The Human Genome Project
That fertilized egg ultimately, by the time you were born, is going to differentiate into 200 different cell types. This is just an example at the bottom of some of those different cell types. All of them share the exact same genetic information. All of the information for all of that must have been present in the original fertilized egg. When there is damage that occurs to that genetic information, and the next slide shows a very good example of that…
Different Cell Types
Jump to section:
- How Do We Obtain Genetic Information?
- Cell Cross-Section
- Different Cell Types
- What Happens When You Sit Outside in the Sun?
- DNA is the Altered Target in Cancer Cells
- DNA Structure
- How to Tackle a Problem as Difficult as Cancer?
- Sequencing DNA
- More on DNA Structure
- Replicating a Strand of DNA
- Developing the Deoxy Chain Terminiation Sequence
- Reading a DNA Sequence
- Gel Electrophoresis
- Two DNA Sequences Seen in Gel Electrophoresis
- Overlapping Pieces of DNA
- Requirements to Sequence the Human Genome?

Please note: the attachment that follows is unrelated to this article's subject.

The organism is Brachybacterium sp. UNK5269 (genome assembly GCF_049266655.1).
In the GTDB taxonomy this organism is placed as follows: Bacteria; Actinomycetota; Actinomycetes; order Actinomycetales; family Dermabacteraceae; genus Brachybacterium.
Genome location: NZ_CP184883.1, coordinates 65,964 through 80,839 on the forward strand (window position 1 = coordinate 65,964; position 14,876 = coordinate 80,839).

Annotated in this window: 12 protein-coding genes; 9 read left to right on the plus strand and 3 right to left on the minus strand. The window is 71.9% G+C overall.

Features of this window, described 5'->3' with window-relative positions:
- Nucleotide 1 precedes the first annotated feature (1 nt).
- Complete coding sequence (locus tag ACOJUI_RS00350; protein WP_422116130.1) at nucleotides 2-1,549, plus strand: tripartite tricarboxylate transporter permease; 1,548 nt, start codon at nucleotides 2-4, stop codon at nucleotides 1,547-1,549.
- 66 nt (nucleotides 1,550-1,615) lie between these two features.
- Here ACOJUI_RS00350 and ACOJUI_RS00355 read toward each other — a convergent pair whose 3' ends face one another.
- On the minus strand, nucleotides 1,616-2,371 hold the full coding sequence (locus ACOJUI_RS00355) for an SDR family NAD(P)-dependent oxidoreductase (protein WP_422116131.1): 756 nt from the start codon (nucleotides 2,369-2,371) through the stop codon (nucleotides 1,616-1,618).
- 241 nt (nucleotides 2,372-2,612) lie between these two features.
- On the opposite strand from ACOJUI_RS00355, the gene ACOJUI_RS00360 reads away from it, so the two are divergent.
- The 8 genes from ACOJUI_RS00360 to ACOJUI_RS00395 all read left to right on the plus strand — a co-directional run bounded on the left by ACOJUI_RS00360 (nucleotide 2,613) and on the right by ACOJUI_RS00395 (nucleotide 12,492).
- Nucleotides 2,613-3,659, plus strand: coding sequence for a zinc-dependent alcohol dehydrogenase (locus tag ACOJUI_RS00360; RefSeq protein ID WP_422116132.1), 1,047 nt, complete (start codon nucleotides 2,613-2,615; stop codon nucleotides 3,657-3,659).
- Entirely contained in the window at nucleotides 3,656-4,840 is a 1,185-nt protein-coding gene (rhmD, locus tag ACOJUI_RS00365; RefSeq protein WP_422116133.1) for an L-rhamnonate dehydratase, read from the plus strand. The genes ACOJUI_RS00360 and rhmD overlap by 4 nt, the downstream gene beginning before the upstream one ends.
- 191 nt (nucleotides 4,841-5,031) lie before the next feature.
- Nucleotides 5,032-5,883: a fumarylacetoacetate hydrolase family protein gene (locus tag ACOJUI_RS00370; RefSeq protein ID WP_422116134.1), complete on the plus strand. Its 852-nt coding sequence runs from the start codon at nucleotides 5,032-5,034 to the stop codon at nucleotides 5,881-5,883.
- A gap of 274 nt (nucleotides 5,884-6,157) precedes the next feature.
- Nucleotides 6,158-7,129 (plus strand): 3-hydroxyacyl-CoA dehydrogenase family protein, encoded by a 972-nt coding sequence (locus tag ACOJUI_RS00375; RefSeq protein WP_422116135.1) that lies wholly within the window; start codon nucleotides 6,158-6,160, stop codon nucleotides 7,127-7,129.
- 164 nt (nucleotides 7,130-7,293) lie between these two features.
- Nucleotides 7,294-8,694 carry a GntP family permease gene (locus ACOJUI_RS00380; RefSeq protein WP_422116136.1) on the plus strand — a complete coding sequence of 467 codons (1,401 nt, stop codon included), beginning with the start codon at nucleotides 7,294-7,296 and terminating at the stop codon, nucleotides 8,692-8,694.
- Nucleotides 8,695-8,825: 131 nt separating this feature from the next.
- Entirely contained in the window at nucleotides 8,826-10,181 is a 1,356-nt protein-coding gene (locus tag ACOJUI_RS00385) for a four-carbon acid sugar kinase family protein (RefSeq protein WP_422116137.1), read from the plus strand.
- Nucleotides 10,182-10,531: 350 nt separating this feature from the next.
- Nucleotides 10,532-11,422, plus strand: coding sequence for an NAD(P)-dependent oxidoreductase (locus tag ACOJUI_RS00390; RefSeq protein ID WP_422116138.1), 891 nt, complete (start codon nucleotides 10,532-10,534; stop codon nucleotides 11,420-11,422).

- Advances in Sanger Sequencing
- Sequencing with Fluorescent Dye
- Advances in Fluorescent Sequencing
- Celera Genomics
- Capacity: 96 Capillary Sequencing
- Computers and the Human Genome Project
- Where are We Today?
- What Have We Learned From Genome Sequences?
- What Can We Do With Sequenced Genomes?
- Transcriptional Profiling (TP)
- Different Technologies to Produce Microarrays
- Utilizing Microarrays to Measure Gene Expression
- Hyrbidization to an Affymetrix Array
- Gene Expression Comparison Between Samples
- Gene Expression Map
- Proteomic-Based Strategies
- Example of a Single Gene
- How Do We Quantify Proteins?
- Differentiate Between Control and Disease State
- Mass Spectrometry
- Electrospray Ionization FT-ICR Mass Spectrometer
- LC-ESI-TOF vs LC-FT-ICR Mass Spectrometry
- What's the Short-term Payoff?
- What's the Long-term Payoff?
- Diagram of Pathways Involved in Steroid Metabolism